3. Include everything you can in the description, including the brand, size, and description. Be as accurate as possible, especially if your success on the site depends on customer reviews. And include keywords that shoppers might be searching for so your item will show up in search results.
  4. Set a price that makes sense for what you’re selling. When you sell used clothes online, you can’t expect to make back the same amount of money you bought the item for in the first place. Make sure you’re reducing the price accordingly.

When you sell clothes online, you have to think like a marketer/salesperson. From clear, well-lit photos to an engaging description, do what you can to make your listing appealing to shoppers.

Prefer to sell clothes in person? Check out these 5 secondhand stores to sell your used clothes

If you’d prefer to drop your clothes off in person to selling them online, try a consignment store in your area. Most accept walk-ins, and they’ll pay you for any items they accept.

If you’re a remote professional, you can go at off-hours so the store won’t be too crowded — one of the many perks of working from home.

That said, you probably won’t make as much as you would when you sell your clothes online. But even if you don’t make much, any earnings on stuff you already own are better than nothing — and you’ll go home to cleaner closets!

1. Buffalo Exchange

Buffalo Exchange allows walk-ins all day, and it will assess your clothing on the spot. If it accepts any items, it will assign a selling price, and you’ll get paid 30% in cash or 50% in store credit on the spot.

Buffalo Exchange is located in Arizona, California, Colorado, Florida, Georgia, Illinois, Louisiana, Massachusetts, Minnesota, Nevada, New Mexico, New York, North Carolina, Ohio, Oregon, Pennsylvania, Tennessee, Texas, Virginia, Washington, and Washington, D.C.

2. Clothes Mentor

Like Buffalo Exchange, you can walk into Clothes Mentor anytime to sell your clothes. Someone will look at each item and determine whether or not to accept. You’ll get cash on the spot, typically one-third of the assigned selling price.

Clothes Mentor has 147 stores in 29 states, with 50 more soon to come.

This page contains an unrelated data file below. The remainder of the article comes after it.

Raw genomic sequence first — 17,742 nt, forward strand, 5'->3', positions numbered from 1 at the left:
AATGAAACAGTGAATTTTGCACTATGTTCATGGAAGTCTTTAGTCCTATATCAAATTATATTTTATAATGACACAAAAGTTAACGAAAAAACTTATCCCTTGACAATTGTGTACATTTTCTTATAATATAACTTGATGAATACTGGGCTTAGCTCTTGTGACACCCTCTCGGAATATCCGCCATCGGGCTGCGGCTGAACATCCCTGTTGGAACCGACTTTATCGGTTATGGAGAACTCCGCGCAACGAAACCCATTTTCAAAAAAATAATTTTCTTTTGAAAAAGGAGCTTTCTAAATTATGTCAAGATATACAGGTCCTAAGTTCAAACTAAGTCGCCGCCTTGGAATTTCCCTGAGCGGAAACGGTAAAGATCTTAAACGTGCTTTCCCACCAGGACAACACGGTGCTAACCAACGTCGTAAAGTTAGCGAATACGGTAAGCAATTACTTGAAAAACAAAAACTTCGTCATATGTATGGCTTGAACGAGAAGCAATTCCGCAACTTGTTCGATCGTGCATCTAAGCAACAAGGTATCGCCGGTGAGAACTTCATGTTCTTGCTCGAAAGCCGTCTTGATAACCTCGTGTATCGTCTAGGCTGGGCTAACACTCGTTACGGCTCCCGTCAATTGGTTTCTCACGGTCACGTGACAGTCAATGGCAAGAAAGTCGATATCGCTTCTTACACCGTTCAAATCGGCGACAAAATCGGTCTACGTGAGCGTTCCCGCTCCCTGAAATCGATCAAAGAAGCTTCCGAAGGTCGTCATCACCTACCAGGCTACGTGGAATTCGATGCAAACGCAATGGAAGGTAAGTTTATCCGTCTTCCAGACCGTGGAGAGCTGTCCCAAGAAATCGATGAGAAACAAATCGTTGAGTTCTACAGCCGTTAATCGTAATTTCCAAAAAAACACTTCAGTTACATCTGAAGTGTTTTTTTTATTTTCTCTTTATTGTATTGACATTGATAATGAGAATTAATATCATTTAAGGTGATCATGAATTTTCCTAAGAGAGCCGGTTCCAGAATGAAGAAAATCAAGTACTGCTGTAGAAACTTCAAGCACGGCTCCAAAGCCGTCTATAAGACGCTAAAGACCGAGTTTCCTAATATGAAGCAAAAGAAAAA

3. Crossroads Trading

I mentioned earlier you can sell your clothes with Crossroads Trading online by sending your clothing in a prepaid bag. You can also sell in person at one of its stores in California, the Pacific Northwest, the Midwest, the East Coast, Colorado, or Texas.

Similar to Buffalo Exchange and Clothes Mentor, you don’t need an appointment to sell. Just show up with your clothes, and Crossroads will give you 50% of the selling price in store credit or 33% in cash.

4. Plato’s Closet

Whether you’re an entrepreneurial teen looking to sell used clothes or a parent whose kids have outgrown their wardrobe, you can sell teen and young adult clothing at Plato’s Closet. Find a Plato’s Closet near you here.

5. Uptown Cheapskate

Uptown Cheapskate accepts trendy women’s, men’s, and young adult clothing at its 40 locations across 17 states. You don’t need an appointment to sell and can get cash on the spot or (25% more) in store credit.

Sell your clothes online to make quick cash from home

Whether or not you work from home in your day job, you could earn some extra cash from the comfort of your own home by selling used clothes online. Next time you spring clean your closets, consider a consignment store or e-commerce site to start selling.

You might even discover you have a knack for online entrepreneurship and start your own business as a work-from-home professional. For even more ways to make money online, check out this guide with part-time remote jobs that actually pay well.